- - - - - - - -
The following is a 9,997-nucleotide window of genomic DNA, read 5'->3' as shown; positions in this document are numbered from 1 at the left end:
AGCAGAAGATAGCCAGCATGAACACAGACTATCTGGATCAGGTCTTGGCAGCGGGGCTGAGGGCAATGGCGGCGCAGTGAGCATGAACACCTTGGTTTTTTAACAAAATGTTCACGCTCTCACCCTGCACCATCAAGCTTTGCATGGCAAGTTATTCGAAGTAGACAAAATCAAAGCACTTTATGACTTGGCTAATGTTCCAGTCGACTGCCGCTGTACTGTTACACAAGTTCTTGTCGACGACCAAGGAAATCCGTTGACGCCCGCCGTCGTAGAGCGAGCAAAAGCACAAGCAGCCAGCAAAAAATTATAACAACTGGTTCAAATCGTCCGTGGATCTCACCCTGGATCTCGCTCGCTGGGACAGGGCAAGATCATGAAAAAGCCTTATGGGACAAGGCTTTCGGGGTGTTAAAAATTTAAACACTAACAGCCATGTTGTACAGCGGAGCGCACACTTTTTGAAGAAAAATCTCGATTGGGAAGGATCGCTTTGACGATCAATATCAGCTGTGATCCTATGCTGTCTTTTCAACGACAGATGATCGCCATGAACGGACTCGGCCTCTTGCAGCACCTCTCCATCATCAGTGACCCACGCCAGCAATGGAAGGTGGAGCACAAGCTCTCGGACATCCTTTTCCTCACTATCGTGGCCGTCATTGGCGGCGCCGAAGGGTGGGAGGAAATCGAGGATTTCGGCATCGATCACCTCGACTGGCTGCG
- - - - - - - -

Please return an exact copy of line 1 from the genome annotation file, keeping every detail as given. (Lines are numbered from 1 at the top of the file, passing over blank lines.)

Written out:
The following is a 9,997-nucleotide window of genomic DNA, read 5'->3' as shown; positions in this document are numbered from 1 at the left end: